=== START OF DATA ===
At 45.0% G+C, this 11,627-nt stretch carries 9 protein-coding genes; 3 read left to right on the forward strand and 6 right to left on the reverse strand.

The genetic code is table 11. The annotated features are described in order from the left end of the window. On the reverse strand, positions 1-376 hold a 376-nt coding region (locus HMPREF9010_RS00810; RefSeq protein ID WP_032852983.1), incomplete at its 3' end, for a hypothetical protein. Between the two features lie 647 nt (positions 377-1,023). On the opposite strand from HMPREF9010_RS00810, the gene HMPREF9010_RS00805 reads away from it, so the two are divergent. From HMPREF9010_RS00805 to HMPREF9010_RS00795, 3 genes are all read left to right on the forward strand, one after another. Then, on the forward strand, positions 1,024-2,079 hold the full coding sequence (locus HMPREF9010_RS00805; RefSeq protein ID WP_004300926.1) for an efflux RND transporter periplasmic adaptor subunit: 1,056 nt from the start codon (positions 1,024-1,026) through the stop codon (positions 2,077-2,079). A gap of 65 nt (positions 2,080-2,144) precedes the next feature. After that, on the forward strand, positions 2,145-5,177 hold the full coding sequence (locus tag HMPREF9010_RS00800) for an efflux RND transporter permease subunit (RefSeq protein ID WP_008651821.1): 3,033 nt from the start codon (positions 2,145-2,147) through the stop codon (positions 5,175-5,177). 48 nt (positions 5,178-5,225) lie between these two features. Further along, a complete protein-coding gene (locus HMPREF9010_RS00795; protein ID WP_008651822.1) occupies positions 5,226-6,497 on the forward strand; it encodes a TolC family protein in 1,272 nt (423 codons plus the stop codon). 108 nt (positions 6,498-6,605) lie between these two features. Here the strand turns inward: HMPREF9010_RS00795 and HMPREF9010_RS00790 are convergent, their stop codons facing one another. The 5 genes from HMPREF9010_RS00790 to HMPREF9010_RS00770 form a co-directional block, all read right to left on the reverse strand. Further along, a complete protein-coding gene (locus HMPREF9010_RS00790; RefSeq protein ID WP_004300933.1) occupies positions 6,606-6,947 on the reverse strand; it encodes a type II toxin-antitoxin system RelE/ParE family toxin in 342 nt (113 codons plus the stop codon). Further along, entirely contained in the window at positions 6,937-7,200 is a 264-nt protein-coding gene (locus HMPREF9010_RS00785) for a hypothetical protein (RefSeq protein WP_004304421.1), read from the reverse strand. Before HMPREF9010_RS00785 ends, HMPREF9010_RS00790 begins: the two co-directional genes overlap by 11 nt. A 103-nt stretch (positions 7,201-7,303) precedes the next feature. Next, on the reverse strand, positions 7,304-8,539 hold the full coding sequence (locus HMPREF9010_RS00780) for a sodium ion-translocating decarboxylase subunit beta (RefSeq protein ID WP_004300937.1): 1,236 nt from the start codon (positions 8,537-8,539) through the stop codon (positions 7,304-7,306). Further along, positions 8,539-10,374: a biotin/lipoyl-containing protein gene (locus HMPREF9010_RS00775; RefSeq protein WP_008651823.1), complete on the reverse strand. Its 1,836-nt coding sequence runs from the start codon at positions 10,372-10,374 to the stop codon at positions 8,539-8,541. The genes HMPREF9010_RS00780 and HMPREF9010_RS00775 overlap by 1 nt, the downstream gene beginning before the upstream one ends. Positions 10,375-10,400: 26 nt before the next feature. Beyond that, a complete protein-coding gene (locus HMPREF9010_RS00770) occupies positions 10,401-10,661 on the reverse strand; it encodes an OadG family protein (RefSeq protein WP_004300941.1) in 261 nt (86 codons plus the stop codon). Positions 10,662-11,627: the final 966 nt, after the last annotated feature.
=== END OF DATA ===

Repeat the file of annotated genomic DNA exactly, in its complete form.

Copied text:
At 45.0% G+C, this 11,627-nt stretch carries 9 protein-coding genes; 3 read left to right on the forward strand and 6 right to left on the reverse strand.

The genetic code is table 11. The annotated features are described in order from the left end of the window. On the reverse strand, positions 1-376 hold a 376-nt coding region (locus HMPREF9010_RS00810; RefSeq protein ID WP_032852983.1), incomplete at its 3' end, for a hypothetical protein. Between the two features lie 647 nt (positions 377-1,023). On the opposite strand from HMPREF9010_RS00810, the gene HMPREF9010_RS00805 reads away from it, so the two are divergent. From HMPREF9010_RS00805 to HMPREF9010_RS00795, 3 genes are all read left to right on the forward strand, one after another. Then, on the forward strand, positions 1,024-2,079 hold the full coding sequence (locus HMPREF9010_RS00805; RefSeq protein ID WP_004300926.1) for an efflux RND transporter periplasmic adaptor subunit: 1,056 nt from the start codon (positions 1,024-1,026) through the stop codon (positions 2,077-2,079). A gap of 65 nt (positions 2,080-2,144) precedes the next feature. After that, on the forward strand, positions 2,145-5,177 hold the full coding sequence (locus tag HMPREF9010_RS00800) for an efflux RND transporter permease subunit (RefSeq protein ID WP_008651821.1): 3,033 nt from the start codon (positions 2,145-2,147) through the stop codon (positions 5,175-5,177). 48 nt (positions 5,178-5,225) lie between these two features. Further along, a complete protein-coding gene (locus HMPREF9010_RS00795; protein ID WP_008651822.1) occupies positions 5,226-6,497 on the forward strand; it encodes a TolC family protein in 1,272 nt (423 codons plus the stop codon). 108 nt (positions 6,498-6,605) lie between these two features. Here the strand turns inward: HMPREF9010_RS00795 and HMPREF9010_RS00790 are convergent, their stop codons facing one another. The 5 genes from HMPREF9010_RS00790 to HMPREF9010_RS00770 form a co-directional block, all read right to left on the reverse strand. Further along, a complete protein-coding gene (locus HMPREF9010_RS00790; RefSeq protein ID WP_004300933.1) occupies positions 6,606-6,947 on the reverse strand; it encodes a type II toxin-antitoxin system RelE/ParE family toxin in 342 nt (113 codons plus the stop codon). Further along, entirely contained in the window at positions 6,937-7,200 is a 264-nt protein-coding gene (locus HMPREF9010_RS00785) for a hypothetical protein (RefSeq protein WP_004304421.1), read from the reverse strand. Before HMPREF9010_RS00785 ends, HMPREF9010_RS00790 begins: the two co-directional genes overlap by 11 nt. A 103-nt stretch (positions 7,201-7,303) precedes the next feature. Next, on the reverse strand, positions 7,304-8,539 hold the full coding sequence (locus HMPREF9010_RS00780) for a sodium ion-translocating decarboxylase subunit beta (RefSeq protein ID WP_004300937.1): 1,236 nt from the start codon (positions 8,537-8,539) through the stop codon (positions 7,304-7,306). Further along, positions 8,539-10,374: a biotin/lipoyl-containing protein gene (locus HMPREF9010_RS00775; RefSeq protein WP_008651823.1), complete on the reverse strand. Its 1,836-nt coding sequence runs from the start codon at positions 10,372-10,374 to the stop codon at positions 8,539-8,541. The genes HMPREF9010_RS00780 and HMPREF9010_RS00775 overlap by 1 nt, the downstream gene beginning before the upstream one ends. Positions 10,375-10,400: 26 nt before the next feature. Beyond that, a complete protein-coding gene (locus HMPREF9010_RS00770) occupies positions 10,401-10,661 on the reverse strand; it encodes an OadG family protein (RefSeq protein WP_004300941.1) in 261 nt (86 codons plus the stop codon). Positions 10,662-11,627: the final 966 nt, after the last annotated feature.